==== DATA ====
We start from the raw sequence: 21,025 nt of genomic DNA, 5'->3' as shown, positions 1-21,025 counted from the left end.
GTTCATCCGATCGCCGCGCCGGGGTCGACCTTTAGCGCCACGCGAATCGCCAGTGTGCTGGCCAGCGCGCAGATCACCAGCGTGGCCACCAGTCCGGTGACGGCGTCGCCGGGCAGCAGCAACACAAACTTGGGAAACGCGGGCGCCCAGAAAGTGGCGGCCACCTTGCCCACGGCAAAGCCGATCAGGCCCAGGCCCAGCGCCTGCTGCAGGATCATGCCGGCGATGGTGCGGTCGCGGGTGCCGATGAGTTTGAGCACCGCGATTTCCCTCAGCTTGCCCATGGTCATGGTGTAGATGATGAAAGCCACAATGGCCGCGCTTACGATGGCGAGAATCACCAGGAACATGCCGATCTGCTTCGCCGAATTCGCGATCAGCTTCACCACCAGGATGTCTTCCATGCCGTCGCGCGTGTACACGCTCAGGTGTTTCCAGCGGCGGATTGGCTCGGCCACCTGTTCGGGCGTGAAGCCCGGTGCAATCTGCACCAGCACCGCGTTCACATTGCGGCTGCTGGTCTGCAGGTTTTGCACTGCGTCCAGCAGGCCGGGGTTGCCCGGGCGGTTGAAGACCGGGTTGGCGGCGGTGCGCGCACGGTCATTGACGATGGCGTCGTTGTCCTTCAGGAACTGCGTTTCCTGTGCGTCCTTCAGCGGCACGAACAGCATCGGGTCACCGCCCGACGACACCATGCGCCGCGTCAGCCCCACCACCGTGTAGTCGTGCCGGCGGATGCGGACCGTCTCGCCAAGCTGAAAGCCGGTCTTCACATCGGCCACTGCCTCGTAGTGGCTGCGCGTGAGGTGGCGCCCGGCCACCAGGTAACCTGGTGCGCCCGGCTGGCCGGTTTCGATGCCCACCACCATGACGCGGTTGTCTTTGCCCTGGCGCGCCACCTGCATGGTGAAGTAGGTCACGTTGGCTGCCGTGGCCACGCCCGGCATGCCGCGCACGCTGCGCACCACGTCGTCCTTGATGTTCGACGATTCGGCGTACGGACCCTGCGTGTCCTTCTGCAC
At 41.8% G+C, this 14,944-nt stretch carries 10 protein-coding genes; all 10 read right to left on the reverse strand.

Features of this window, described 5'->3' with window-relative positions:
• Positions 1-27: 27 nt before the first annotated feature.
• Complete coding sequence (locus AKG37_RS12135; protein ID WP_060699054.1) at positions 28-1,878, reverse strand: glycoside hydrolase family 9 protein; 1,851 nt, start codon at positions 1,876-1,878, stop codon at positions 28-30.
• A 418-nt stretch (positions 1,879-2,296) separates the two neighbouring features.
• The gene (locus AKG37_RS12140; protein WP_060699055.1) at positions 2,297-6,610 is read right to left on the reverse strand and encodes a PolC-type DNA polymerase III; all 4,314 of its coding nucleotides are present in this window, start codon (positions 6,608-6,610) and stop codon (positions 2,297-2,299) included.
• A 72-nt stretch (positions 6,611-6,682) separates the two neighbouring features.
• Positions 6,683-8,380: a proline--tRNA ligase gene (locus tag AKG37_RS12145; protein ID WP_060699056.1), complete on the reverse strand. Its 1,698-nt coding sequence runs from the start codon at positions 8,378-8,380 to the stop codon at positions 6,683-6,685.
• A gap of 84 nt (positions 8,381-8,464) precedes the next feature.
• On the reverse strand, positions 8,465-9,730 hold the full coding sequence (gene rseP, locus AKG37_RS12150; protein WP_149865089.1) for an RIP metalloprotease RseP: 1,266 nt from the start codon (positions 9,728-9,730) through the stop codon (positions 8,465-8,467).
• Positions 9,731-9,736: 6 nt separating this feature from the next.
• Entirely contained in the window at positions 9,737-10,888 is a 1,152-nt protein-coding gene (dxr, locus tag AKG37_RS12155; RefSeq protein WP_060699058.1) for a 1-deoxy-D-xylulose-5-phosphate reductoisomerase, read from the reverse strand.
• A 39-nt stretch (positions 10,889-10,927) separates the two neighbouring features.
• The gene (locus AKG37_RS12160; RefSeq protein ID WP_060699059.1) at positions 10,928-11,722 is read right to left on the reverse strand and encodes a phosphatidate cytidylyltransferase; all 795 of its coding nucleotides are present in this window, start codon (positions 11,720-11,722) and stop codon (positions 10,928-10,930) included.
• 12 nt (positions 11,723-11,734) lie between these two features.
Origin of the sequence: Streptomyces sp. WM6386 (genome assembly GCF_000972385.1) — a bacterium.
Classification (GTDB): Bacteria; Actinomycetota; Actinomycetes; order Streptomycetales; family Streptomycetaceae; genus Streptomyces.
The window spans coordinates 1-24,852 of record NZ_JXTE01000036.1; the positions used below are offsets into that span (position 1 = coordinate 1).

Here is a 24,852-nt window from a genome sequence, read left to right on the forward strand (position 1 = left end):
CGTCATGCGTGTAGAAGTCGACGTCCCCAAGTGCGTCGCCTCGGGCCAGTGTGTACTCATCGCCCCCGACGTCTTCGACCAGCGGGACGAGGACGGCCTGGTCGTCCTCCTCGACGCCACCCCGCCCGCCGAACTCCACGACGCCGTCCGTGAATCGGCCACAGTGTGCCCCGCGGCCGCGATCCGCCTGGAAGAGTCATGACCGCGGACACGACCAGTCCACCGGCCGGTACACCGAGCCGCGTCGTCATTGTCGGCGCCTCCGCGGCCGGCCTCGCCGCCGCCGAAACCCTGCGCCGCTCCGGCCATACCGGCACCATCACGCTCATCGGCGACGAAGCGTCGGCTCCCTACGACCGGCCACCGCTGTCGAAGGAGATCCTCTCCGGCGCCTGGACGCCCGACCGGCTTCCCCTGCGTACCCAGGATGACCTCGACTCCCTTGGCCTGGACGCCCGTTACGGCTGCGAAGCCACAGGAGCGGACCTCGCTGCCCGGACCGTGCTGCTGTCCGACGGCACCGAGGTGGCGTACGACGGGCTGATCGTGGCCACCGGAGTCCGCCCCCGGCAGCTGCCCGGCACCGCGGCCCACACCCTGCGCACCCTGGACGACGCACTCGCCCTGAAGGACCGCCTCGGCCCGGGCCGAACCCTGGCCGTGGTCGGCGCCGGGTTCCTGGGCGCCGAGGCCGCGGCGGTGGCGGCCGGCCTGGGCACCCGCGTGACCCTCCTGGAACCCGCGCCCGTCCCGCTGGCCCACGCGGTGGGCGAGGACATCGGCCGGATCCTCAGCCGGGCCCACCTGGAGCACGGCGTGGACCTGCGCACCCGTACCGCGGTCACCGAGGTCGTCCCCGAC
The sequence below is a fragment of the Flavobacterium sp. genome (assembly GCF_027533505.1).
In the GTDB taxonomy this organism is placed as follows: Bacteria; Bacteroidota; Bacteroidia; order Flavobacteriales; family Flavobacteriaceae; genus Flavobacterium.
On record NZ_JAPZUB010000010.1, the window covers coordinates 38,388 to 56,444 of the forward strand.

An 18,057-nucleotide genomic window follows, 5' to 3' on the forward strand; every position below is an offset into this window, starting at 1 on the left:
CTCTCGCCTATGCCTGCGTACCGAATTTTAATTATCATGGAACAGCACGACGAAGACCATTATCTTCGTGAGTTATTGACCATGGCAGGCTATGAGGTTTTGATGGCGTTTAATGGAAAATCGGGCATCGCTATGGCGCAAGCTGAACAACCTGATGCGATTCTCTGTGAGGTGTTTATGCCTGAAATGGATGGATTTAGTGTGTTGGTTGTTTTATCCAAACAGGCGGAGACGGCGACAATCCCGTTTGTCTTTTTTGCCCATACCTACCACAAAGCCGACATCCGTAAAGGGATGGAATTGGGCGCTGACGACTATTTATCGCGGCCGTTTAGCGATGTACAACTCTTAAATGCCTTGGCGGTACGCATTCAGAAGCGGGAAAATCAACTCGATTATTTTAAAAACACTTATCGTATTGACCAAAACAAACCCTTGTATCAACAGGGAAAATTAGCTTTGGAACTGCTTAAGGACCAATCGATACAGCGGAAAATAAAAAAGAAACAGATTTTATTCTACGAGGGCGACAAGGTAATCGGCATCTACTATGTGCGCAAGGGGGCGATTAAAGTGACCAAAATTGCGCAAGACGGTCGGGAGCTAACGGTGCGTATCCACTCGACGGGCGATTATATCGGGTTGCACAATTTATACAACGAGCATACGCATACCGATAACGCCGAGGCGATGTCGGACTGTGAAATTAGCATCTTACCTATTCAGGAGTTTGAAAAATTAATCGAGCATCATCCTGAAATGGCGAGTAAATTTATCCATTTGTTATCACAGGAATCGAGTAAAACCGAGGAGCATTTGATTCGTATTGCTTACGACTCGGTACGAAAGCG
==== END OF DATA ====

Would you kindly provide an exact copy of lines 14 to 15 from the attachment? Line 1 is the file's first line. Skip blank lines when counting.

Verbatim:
• Entirely contained in the window at positions 9,737-10,888 is a 1,152-nt protein-coding gene (dxr, locus tag AKG37_RS12155; RefSeq protein WP_060699058.1) for a 1-deoxy-D-xylulose-5-phosphate reductoisomerase, read from the reverse strand.
• A 39-nt stretch (positions 10,889-10,927) separates the two neighbouring features.